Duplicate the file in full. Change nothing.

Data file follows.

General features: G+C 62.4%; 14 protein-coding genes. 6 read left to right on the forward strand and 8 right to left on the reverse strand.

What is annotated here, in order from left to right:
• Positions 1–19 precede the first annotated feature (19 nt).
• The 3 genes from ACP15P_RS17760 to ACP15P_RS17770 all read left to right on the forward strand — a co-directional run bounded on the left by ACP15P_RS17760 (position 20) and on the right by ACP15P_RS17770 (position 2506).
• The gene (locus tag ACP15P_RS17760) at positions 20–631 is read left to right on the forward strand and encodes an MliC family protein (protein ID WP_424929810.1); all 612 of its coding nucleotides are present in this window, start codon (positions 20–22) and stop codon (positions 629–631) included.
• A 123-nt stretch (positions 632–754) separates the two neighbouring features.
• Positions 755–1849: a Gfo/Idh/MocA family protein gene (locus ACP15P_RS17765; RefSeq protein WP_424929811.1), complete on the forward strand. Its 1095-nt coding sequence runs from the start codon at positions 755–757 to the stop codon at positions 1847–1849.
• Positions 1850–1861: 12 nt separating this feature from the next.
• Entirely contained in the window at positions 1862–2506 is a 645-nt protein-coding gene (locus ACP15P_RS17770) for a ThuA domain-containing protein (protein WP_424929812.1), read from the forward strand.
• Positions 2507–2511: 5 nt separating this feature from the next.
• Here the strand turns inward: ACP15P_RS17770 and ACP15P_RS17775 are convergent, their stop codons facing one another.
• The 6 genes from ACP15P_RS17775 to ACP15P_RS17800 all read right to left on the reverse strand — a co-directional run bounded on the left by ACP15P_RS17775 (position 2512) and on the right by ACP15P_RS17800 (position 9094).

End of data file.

General features: G+C 62.4%; 14 protein-coding genes. 6 read left to right on the forward strand and 8 right to left on the reverse strand.

What is annotated here, in order from left to right:
• Positions 1–19 precede the first annotated feature (19 nt).
• The 3 genes from ACP15P_RS17760 to ACP15P_RS17770 all read left to right on the forward strand — a co-directional run bounded on the left by ACP15P_RS17760 (position 20) and on the right by ACP15P_RS17770 (position 2506).
• The gene (locus tag ACP15P_RS17760) at positions 20–631 is read left to right on the forward strand and encodes an MliC family protein (protein ID WP_424929810.1); all 612 of its coding nucleotides are present in this window, start codon (positions 20–22) and stop codon (positions 629–631) included.
• A 123-nt stretch (positions 632–754) separates the two neighbouring features.
• Positions 755–1849: a Gfo/Idh/MocA family protein gene (locus ACP15P_RS17765; RefSeq protein WP_424929811.1), complete on the forward strand. Its 1095-nt coding sequence runs from the start codon at positions 755–757 to the stop codon at positions 1847–1849.
• Positions 1850–1861: 12 nt separating this feature from the next.
• Entirely contained in the window at positions 1862–2506 is a 645-nt protein-coding gene (locus ACP15P_RS17770) for a ThuA domain-containing protein (protein WP_424929812.1), read from the forward strand.
• Positions 2507–2511: 5 nt separating this feature from the next.
• Here the strand turns inward: ACP15P_RS17770 and ACP15P_RS17775 are convergent, their stop codons facing one another.
• The 6 genes from ACP15P_RS17775 to ACP15P_RS17800 all read right to left on the reverse strand — a co-directional run bounded on the left by ACP15P_RS17775 (position 2512) and on the right by ACP15P_RS17800 (position 9094).